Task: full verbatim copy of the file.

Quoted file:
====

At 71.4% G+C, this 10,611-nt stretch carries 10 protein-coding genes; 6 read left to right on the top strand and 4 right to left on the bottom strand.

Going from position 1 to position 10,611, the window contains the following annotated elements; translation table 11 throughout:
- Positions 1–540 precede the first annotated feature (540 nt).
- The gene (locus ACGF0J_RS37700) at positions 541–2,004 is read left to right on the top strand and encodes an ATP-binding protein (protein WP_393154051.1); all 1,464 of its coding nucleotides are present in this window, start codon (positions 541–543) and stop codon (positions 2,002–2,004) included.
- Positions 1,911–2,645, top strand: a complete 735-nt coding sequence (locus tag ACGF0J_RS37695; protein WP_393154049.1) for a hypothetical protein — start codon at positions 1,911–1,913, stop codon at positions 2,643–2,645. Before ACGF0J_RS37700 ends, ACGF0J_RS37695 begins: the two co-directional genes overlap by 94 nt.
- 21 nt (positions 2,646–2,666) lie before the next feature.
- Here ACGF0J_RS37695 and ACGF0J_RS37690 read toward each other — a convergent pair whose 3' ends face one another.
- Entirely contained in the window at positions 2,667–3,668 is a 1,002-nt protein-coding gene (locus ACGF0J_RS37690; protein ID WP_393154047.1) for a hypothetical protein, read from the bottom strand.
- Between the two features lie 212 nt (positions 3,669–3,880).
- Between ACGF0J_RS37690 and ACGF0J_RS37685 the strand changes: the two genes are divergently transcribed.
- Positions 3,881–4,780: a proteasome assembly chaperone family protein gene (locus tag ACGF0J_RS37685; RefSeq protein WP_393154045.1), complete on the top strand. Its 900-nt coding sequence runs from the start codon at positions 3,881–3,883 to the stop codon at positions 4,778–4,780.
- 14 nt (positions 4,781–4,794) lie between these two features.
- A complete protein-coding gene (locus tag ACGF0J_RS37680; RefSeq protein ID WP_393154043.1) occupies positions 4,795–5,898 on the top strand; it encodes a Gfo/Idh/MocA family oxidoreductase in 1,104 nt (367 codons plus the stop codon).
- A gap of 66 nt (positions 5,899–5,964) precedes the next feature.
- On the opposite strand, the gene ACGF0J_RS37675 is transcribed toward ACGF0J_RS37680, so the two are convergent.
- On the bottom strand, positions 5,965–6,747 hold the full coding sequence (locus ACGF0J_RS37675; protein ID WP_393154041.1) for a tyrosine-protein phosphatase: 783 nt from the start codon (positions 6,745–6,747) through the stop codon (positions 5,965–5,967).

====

At 71.4% G+C, this 10,611-nt stretch carries 10 protein-coding genes; 6 read left to right on the top strand and 4 right to left on the bottom strand.

Going from position 1 to position 10,611, the window contains the following annotated elements; translation table 11 throughout:
- Positions 1–540 precede the first annotated feature (540 nt).
- The gene (locus ACGF0J_RS37700) at positions 541–2,004 is read left to right on the top strand and encodes an ATP-binding protein (protein WP_393154051.1); all 1,464 of its coding nucleotides are present in this window, start codon (positions 541–543) and stop codon (positions 2,002–2,004) included.
- Positions 1,911–2,645, top strand: a complete 735-nt coding sequence (locus tag ACGF0J_RS37695; protein WP_393154049.1) for a hypothetical protein — start codon at positions 1,911–1,913, stop codon at positions 2,643–2,645. Before ACGF0J_RS37700 ends, ACGF0J_RS37695 begins: the two co-directional genes overlap by 94 nt.
- 21 nt (positions 2,646–2,666) lie before the next feature.
- Here ACGF0J_RS37695 and ACGF0J_RS37690 read toward each other — a convergent pair whose 3' ends face one another.
- Entirely contained in the window at positions 2,667–3,668 is a 1,002-nt protein-coding gene (locus ACGF0J_RS37690; protein ID WP_393154047.1) for a hypothetical protein, read from the bottom strand.
- Between the two features lie 212 nt (positions 3,669–3,880).
- Between ACGF0J_RS37690 and ACGF0J_RS37685 the strand changes: the two genes are divergently transcribed.
- Positions 3,881–4,780: a proteasome assembly chaperone family protein gene (locus tag ACGF0J_RS37685; RefSeq protein WP_393154045.1), complete on the top strand. Its 900-nt coding sequence runs from the start codon at positions 3,881–3,883 to the stop codon at positions 4,778–4,780.
- 14 nt (positions 4,781–4,794) lie between these two features.
- A complete protein-coding gene (locus tag ACGF0J_RS37680; RefSeq protein ID WP_393154043.1) occupies positions 4,795–5,898 on the top strand; it encodes a Gfo/Idh/MocA family oxidoreductase in 1,104 nt (367 codons plus the stop codon).
- A gap of 66 nt (positions 5,899–5,964) precedes the next feature.
- On the opposite strand, the gene ACGF0J_RS37675 is transcribed toward ACGF0J_RS37680, so the two are convergent.
- On the bottom strand, positions 5,965–6,747 hold the full coding sequence (locus ACGF0J_RS37675; protein ID WP_393154041.1) for a tyrosine-protein phosphatase: 783 nt from the start codon (positions 6,745–6,747) through the stop codon (positions 5,965–5,967).